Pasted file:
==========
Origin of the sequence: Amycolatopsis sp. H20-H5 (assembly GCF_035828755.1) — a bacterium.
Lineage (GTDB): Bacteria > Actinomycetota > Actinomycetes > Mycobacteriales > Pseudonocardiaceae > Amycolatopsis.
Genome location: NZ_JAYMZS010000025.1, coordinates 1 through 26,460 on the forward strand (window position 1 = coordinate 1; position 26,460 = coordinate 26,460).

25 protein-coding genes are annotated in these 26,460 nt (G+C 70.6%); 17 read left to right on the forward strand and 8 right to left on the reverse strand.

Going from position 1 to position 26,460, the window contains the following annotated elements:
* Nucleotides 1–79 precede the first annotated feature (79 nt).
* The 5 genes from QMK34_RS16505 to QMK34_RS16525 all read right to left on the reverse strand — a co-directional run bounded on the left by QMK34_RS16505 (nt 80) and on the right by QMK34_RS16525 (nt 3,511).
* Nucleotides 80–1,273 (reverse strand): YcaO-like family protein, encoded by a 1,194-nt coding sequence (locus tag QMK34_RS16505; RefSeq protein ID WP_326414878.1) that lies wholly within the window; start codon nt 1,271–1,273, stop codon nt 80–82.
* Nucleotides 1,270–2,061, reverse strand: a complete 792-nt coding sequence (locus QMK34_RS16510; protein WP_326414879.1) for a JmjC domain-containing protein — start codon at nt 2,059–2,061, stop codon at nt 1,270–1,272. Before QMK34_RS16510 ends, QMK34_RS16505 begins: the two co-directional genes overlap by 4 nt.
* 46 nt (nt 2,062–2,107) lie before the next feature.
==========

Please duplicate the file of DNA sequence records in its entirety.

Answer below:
Origin of the sequence: Amycolatopsis sp. H20-H5 (assembly GCF_035828755.1) — a bacterium.
Lineage (GTDB): Bacteria > Actinomycetota > Actinomycetes > Mycobacteriales > Pseudonocardiaceae > Amycolatopsis.
Genome location: NZ_JAYMZS010000025.1, coordinates 1 through 26,460 on the forward strand (window position 1 = coordinate 1; position 26,460 = coordinate 26,460).

25 protein-coding genes are annotated in these 26,460 nt (G+C 70.6%); 17 read left to right on the forward strand and 8 right to left on the reverse strand.

Going from position 1 to position 26,460, the window contains the following annotated elements:
* Nucleotides 1–79 precede the first annotated feature (79 nt).
* The 5 genes from QMK34_RS16505 to QMK34_RS16525 all read right to left on the reverse strand — a co-directional run bounded on the left by QMK34_RS16505 (nt 80) and on the right by QMK34_RS16525 (nt 3,511).
* Nucleotides 80–1,273 (reverse strand): YcaO-like family protein, encoded by a 1,194-nt coding sequence (locus tag QMK34_RS16505; RefSeq protein ID WP_326414878.1) that lies wholly within the window; start codon nt 1,271–1,273, stop codon nt 80–82.
* Nucleotides 1,270–2,061, reverse strand: a complete 792-nt coding sequence (locus QMK34_RS16510; protein WP_326414879.1) for a JmjC domain-containing protein — start codon at nt 2,059–2,061, stop codon at nt 1,270–1,272. Before QMK34_RS16510 ends, QMK34_RS16505 begins: the two co-directional genes overlap by 4 nt.
* 46 nt (nt 2,062–2,107) lie before the next feature.